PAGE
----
The next few years will be tough financially, we all know that. We must not exacerbate that sense of crisis by pursuing policies that mean when we press on the light switch in five years time nothing happens.

posted by Gary @ 18:44  



Monday, 17 October 2011

Parliament resumed once more this week after its three week conference break. Personally, I would abolish party conferences as they are now pointless, regimented, expensive wastes of time. The time could be better spent either at Westminster or in the constituency.
The House of Commons now slogs its way through to Christmas with many bills coming back from committee for further debate, votes and ultimate approval.  This normally means a succession of late nights. Most of the bills going through relate to the vial reforms to our much-loved public services.
The main focus for all of us will certainly remain the economy and how government might play its part in fostering growth in the private sector. I will be advocating further reforms to the regime under which small businesses currently work, all the red tape and burdens that make it hard and expensive for entrepreneurs to expand and hire new people. I had a meeting with one local businessman a few weeks ago who pointed out the impact of the heavy handedness of Her Majesty's Customs and Excise has had on his business. This kind of bureaucratic thuggery has got to be tackled if the government is serious about supporting small businesses, the life blood of our economy.
One focus that is unlikely to change is the determination to reduce our whopping annual deficit, a massive £140 billion this year. If we do not get our debt overhang under control there can be no long term sustainable growth for our country.
Many of the factors affecting our economic revival are external. If the euro zone crashes and burns this will be bad news for our exporters who would take a hit, thus further endangering our recovery and destroying jobs over here. If the USA, the largest market in the world, continues to stumble, we will trip over also. But we must do what we can. I am calling for the Chancellor to stimulate more construction activity whether through large infrastructure projects or otherwise.
Aside from the focus on deficits, jobs and growth there will be a renewed focus on immigration and the Human Rights Act. The head of steam in the country over these issues is undeniable and the government must do more if it is to retain public support. Also there is likely to be more Commons activity about our relationship with the EU.
The next time you see me I am unlikely to be looking bored.

posted by Gary @ 16:59  



Friday, 7 October 2011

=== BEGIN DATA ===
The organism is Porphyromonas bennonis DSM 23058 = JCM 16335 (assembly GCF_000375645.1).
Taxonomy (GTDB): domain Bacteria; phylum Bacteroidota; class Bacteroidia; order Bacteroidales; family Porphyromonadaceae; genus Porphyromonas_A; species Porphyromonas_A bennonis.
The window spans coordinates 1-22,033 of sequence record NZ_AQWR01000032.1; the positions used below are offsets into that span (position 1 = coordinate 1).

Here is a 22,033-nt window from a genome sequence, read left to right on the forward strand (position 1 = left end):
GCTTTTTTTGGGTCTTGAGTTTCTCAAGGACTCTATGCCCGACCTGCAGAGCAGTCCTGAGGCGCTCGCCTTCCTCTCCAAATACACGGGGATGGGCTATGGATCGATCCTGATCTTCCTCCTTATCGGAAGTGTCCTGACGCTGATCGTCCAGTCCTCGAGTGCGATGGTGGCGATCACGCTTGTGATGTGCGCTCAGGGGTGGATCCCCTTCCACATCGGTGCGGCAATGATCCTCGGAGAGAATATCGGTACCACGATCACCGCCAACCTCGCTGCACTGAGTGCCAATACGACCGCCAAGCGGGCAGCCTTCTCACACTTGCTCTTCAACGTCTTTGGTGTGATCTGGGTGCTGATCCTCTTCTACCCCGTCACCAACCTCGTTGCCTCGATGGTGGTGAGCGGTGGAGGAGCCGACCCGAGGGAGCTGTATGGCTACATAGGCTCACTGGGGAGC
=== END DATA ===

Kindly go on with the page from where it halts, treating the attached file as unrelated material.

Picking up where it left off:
Is European union an unrealistic dream?
Jan and I went to Portugal for 7 days last week and wherever we pottered I tried to extract from Portuguese shopkeepers, restaurateurs and business people how they were feeling about their economy. I have never encountered so much gloom! They were having a poor season as fewer tourists were travelling to their shores than normal. Few had a kind word to say about the Euro and they all expected a hard slog for many years until their economy clawed its way out of its debt-ridden despond.
I completely understand why European post war politicians embarked upon the European Adventure. The desire to tie Germany and France together to minimise the risk of future European wars was a commendable vision. It was not just the two great wars of the twentieth century that shaped their thinking, but the several centuries of conflict before that.
I also understand the thinking behind the single currency. If you are going to have a single market, it is much easier to trade and travel if everyone is using the same money.
But both of these ambitious ventures suffered from the same fatal flaw: the harsh reality of human nature. To succeed, these projects require a continuously unifying form of governance so that in the end the European Union effectively has only one government – a United States of Europe. The problem is, the peoples of individual member states do not wish to be governed in that way. The vast majority of us are wedded to the notion that the inhabitants of each individual country should elect their own government and make their own laws.
We have been a member of this club for nearly 40 years now and far from people gradually buying into the ideal of a European identity and central governance, the British people are less and less happy about European rule. It seems that most people groups throughout Europe feel precisely the same.
To save the euro, they must either ditch the debt-ridden basket cases like Greece or move towards a much more integrated system where the debts of the weaker are carried indefinitely by the stronger who also force their conditions on the ones they are bailing out. Ask any student of history whether this is likely to succeed.
As this unfolds in the next few years, we must seize the opportunity of renegotiating our relationship with the EU, to better accord with the wishes of our people.


posted by Gary @ 07:46